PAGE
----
Next I have to drill some holes in the pipes that will hold up the far end of the dock. I’ll put some pins through these holes and adjust the height as the pond level goes down. We’ve had such nice rain this summer that the pond is pretty much at its top level.

I also worked on some paperwork for the environmental group I volunteer for. I’m the treasurer, and also write the newsletter and maintain the membership list. Here is a picture of my work area:folkpaperwork610.jpg I worked on this month’s donations and the mailing of thank-yous for donors. We also send a very nice shopping bag with our name on it to all new members.

Tomorrow is our weekly trip to town to run errands. I’ll be dropping Alice off so she can get some work done, and then I’ll run the errands, and pick her up when I’m done… usually mid day.

Dock and Berries

Saturday, June 26th, 2010

Strawberry season is upon us. We’ve had about a week of beautiful berries. Yesterday we used them all up, so today we went on a quest for some more. We’re buying local, especially after watching “Food, Inc.” the other night. I’m a lifelong vegetarian, so the images of how we treat our “meat animals” was hard to watch in the first place, but even given that, it seems we’re on an insane path with our food. One fellow suggested the department of agriculture set forth a goal with our food production that we’ll have fewer people in the hospital next year compared to this year. What would change if that became the goal? It is a strange world we live in when a goal like that seems so radical and unlikely.

Anyway, we drove to L’anse first to get some paperwork signed for a project I’m working on for FOLK. Our drive around L’anse and Baraga on the way home bore no fruit 🙂 So we decided to drive to Nisula and get our berries at the Hulkunen farm. Since Prickett Lake was right on the way, we decided to make the short detour to look at our old friend. I had heard the hydro part of Prickett was down, so wondered if the lake was down also, but it was up to its usual level. Back in the car and on to Nisula to be greeted by the sign that said the berries were sold out for the day. We stopped anyway and chatted a bit, then headed home. Somewhat wiser, we called the only other place we knew about, and luckily they had berries and agreed to hold 6 quarts for us.

Supper tonight had several local components. We had greens from our garden, asparagus from our friends the Krumm’s garden, and strawberries from down the road.
Alice preparing local food

During the day I was working on the pipe supports for the new dock that will go in the front pond. I’ll need to drive the pipes into the mud in the bottom of the pond, so needed to fashion a point for the pipes. I decided to slice a triangle out of a small section of pipe, and then pound the result together to make the point. I used the acetylene torches for the first one, and it worked pretty well. Unfortunately I ran out of oxygen just as I was finishing it, so the torches were down. For the second one, I used my metal cutting band saw to cut out the triangle. It was a bit slower, but the results were as good if not better:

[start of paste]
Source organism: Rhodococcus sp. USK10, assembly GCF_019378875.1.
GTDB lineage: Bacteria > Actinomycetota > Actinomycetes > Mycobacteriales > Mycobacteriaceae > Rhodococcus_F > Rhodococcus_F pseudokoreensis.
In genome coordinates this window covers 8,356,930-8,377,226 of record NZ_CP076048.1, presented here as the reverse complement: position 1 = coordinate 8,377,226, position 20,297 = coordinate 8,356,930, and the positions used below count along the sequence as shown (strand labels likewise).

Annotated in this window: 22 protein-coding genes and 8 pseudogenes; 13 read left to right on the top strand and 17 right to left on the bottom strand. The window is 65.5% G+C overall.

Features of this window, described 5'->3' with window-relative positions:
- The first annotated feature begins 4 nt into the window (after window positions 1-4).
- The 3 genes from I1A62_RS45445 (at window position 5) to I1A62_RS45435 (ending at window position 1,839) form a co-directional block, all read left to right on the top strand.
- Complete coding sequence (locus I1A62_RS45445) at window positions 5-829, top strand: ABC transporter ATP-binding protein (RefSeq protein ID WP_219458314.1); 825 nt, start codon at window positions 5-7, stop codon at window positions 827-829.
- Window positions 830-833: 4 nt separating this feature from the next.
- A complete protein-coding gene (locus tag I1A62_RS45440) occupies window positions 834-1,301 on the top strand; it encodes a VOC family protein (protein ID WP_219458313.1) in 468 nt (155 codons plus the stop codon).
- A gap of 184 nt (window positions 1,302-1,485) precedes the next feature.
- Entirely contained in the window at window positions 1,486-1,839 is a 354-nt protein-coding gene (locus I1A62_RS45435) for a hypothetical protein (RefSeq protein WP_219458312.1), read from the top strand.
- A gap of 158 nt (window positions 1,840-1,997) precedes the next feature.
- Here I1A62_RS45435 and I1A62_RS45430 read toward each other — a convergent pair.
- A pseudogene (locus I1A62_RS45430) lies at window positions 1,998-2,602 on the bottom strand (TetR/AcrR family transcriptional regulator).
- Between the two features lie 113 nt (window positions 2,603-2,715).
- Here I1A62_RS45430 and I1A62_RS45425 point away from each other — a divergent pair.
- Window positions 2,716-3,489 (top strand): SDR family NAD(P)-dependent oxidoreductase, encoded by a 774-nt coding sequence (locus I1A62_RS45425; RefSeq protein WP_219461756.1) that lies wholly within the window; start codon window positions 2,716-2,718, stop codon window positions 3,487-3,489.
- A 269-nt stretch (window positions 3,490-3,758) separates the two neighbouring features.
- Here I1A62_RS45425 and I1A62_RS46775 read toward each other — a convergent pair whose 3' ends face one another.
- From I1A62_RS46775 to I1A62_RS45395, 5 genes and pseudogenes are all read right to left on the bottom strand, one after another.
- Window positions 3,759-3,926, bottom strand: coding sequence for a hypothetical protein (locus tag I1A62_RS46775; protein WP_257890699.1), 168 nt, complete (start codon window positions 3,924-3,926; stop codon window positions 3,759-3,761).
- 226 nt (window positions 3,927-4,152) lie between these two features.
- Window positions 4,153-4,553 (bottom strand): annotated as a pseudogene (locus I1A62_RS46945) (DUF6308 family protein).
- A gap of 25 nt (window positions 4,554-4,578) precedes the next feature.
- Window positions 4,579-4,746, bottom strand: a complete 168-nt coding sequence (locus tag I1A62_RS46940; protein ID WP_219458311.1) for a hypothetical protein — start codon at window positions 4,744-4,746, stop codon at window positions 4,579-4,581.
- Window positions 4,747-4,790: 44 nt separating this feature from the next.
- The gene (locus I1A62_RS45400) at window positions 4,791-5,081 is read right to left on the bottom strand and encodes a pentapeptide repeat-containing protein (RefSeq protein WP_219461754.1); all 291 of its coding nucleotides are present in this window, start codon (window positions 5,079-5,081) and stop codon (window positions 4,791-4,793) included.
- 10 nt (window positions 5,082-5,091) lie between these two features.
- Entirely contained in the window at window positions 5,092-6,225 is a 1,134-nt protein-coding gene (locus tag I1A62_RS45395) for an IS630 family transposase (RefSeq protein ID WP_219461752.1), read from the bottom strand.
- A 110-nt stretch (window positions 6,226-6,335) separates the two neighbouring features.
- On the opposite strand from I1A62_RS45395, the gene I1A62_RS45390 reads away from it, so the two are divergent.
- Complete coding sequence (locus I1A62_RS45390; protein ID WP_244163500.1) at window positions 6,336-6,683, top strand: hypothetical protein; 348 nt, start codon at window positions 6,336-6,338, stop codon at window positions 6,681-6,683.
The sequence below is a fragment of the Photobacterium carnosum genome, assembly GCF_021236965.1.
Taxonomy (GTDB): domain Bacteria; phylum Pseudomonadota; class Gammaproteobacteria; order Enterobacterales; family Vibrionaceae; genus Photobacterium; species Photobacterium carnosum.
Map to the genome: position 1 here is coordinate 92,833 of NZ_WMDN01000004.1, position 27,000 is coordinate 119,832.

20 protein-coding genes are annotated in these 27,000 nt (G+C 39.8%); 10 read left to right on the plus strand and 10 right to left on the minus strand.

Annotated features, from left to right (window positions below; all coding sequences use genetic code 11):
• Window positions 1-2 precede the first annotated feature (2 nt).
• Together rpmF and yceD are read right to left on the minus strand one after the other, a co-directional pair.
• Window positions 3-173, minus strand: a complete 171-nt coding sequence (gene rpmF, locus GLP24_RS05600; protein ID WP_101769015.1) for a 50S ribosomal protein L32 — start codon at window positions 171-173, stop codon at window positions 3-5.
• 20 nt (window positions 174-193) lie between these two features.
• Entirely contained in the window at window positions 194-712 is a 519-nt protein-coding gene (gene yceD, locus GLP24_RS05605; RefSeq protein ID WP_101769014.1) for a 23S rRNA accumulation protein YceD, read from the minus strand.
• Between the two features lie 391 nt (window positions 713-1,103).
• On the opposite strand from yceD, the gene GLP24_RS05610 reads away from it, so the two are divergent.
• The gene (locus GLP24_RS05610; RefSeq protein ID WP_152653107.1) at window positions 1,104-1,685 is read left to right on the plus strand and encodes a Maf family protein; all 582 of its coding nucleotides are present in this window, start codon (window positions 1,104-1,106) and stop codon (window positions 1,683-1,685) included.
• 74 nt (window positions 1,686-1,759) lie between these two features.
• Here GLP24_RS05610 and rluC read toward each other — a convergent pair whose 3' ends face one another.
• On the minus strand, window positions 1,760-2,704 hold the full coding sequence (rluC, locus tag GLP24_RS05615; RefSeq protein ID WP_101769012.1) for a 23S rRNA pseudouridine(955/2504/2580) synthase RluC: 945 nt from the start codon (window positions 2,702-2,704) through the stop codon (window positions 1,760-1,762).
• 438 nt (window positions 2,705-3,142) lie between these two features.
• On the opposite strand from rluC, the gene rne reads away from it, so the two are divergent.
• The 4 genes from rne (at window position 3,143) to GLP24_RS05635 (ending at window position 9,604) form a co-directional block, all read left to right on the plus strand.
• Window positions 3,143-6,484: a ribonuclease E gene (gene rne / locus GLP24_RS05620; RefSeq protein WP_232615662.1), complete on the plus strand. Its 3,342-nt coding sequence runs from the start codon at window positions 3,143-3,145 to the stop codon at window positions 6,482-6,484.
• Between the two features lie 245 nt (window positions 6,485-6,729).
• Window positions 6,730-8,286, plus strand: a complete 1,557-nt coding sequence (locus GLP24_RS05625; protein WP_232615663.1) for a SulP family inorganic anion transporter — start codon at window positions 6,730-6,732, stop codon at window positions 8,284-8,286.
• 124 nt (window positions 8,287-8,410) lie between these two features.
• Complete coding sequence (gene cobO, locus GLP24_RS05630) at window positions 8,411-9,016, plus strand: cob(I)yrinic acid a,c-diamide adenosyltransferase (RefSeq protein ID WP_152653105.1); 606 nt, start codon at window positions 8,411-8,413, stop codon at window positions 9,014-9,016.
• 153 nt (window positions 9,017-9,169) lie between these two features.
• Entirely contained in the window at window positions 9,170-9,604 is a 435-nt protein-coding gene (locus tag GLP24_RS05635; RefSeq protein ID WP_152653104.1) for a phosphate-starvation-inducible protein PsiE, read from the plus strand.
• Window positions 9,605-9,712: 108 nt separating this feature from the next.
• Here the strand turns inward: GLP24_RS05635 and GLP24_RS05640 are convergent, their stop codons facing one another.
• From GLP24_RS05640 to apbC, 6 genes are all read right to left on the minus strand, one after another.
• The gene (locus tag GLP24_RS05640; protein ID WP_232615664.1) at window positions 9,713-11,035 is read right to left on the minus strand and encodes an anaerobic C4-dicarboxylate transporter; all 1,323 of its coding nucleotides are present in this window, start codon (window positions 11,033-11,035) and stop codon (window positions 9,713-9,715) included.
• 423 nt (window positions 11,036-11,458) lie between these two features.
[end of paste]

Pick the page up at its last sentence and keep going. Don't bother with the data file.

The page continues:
Homemade point for dock pipe. We’ll see hopefully tomorrow if the metal work I did will work or not. Hopefully some pictures of the new dock installed will be forthcoming.

Nice Rain, but still had to water

Friday, June 25th, 2010

Today was cloudy with intermittent rain all afternoon. The outside garden is not requiring any watering at all, which is different for us during the normal dry month of June. The inside (greenhouse) garden is another story. I’ve often thought it would be neat to have a greenhouse with a retractable roof similar to those in sports stadiums. That way you could close things up at night or on cool days to keep the p6252716.JPGheat in, but on the rainy days open up the roof and let the rain pour in. If such a greenhouse exists, I’m sure it is outside our price range, so we’ll continue watering.

The greenhouse tomatoes are doing very well this year. We planted several Brandywine plants this year, which is a new variety for us. We’ve been told they taste very good, and that is enough for us to want to try them. For the past several years we’ve gotten enough tomatoes to freeze and some to dry as well. These go well in our salads such that we seldom purchase tomatoes from the produce section of the grocery anymore.

I hope to launch the new dock in the front pond soon. Its job will be to give me a platform for dipping water from the pond to water in the greenhouse. I’m short some pipe, so will have to make a trip to the hardware for another chunk. It will be nice to stop eroding the side of the hill that I walk every other day to dip my water buckets.

Town Day

Monday, June 21st, 2010

Today we drove into town for our usual in-town-to-do-errands day. Franco was in his kennel, which I kind of hated to do because the deer and horse flies are getting bad. They seem to bother him, but he makes them pay. I’ve seen him catch several of them and chew and swallow them with a so-there look on his face.

First we dropped the car off to get the broken passenger side mirror fixed. Then to the Suomi Restaurant for breakfast and a good visit. I called Auto Pro from the breakfast table on the off chance they were done with the repair, and they were. So I drove Alice back up there and simplified the end of the day for her (otherwise the guys from Auto Pro would have had to drive down and pick her up.)

Once we went our separate ways, I did my errands, then swung around to Charlie Eshbach’s place to pick up some cedar lumber for the Estivant Pines. I loaded it up on the pickup, and went inside to find my red flag to tag the overhanging boards, only to find I’d left it home. So I improvised and tied one of my red shopping bags on. It worked great.

Once home I let Franco out and unloaded everything. It took a long while to get everything organized. After that I went to work on a FOLK project, which kept me going for most of the rest of the day. I felt like I was back at MTU, except minus the paycheck.

Franco and I did our after dinner walk. It started to rain just before we left, so I traded my sweatshirt for my rain jacket. By the 1 mile walk, we were both wet and ready to bag the last mile. It is still raining a nice gentle soaker as I write this.

Tomorrow I head up for the pines early. I’m taking Bill Leonard along. Bill in the new go-to guy for the MNA sanctuaries in the Western UP, replacing Charlie Eshbach. He asked me to show him the ropes in the Estivant Pines, and I figured there would be no better way than to have him help me carry lumber.

Sunday, June 20th, 2010

The Tipi

Some pictures of the tipi raising are HERE.

Tipi

Sunday, June 20th, 2010

Today we put up our Nomadics Indian Tipi